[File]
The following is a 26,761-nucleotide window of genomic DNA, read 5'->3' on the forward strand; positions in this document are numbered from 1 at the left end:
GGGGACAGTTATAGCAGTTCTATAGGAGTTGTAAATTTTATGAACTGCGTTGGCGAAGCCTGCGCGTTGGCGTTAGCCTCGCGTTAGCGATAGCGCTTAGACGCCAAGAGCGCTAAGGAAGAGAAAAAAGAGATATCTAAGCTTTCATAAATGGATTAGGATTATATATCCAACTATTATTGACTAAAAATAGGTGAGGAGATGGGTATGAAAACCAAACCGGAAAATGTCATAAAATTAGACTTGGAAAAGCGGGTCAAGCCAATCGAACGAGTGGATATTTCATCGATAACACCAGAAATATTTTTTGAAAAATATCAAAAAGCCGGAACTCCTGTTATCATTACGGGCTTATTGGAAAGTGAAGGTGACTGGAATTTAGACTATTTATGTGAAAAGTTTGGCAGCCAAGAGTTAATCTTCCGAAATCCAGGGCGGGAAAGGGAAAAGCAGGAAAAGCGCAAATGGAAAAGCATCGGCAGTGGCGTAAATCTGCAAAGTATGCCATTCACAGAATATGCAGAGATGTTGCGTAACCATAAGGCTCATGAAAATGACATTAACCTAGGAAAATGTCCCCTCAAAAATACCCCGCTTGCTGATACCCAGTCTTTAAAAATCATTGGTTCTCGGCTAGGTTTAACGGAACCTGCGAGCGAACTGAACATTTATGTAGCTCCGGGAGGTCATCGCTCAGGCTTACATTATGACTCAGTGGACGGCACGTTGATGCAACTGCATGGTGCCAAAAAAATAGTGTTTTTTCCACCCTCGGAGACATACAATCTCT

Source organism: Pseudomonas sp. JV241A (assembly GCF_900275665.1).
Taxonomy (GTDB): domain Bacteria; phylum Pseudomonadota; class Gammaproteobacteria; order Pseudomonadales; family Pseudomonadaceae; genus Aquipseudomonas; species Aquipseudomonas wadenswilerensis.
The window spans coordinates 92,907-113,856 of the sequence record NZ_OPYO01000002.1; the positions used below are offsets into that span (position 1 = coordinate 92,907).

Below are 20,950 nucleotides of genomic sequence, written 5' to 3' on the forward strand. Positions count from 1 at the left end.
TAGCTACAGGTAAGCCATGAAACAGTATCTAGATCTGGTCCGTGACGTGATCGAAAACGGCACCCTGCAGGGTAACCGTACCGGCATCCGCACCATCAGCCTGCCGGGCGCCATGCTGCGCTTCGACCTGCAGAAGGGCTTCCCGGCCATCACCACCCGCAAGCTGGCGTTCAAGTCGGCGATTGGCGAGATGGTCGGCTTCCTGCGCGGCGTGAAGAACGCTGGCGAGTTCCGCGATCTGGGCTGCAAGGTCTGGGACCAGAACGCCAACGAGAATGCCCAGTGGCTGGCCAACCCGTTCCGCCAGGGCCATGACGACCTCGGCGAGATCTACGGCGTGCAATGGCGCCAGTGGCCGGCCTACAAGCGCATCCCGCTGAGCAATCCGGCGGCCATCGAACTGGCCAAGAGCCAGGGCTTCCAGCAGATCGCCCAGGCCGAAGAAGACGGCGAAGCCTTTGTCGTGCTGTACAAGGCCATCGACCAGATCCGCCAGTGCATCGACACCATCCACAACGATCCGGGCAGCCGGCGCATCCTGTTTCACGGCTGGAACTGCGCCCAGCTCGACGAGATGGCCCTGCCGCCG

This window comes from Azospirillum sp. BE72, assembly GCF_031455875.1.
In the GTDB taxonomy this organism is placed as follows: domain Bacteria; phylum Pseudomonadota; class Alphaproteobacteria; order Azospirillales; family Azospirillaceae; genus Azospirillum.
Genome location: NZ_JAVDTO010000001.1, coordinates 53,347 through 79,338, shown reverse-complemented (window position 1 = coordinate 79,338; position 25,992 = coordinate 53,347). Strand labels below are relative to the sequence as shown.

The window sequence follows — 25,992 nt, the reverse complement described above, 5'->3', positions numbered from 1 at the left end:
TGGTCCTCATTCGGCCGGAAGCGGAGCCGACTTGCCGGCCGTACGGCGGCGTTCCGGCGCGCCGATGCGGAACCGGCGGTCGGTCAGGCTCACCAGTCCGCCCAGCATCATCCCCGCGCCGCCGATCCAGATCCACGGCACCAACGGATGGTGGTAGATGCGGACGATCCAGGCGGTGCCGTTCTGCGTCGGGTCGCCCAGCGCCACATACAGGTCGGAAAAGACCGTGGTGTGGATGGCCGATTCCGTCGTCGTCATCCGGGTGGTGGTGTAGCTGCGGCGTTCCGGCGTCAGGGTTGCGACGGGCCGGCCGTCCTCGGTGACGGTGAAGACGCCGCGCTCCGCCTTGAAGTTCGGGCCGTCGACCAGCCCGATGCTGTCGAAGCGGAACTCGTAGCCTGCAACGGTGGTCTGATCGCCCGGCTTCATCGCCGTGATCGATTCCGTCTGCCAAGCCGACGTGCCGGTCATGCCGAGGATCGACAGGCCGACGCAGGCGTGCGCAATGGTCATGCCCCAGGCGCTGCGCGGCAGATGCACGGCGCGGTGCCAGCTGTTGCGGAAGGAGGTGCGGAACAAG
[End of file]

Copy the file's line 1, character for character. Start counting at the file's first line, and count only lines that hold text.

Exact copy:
The following is a 26,761-nucleotide window of genomic DNA, read 5'->3' on the forward strand; positions in this document are numbered from 1 at the left end: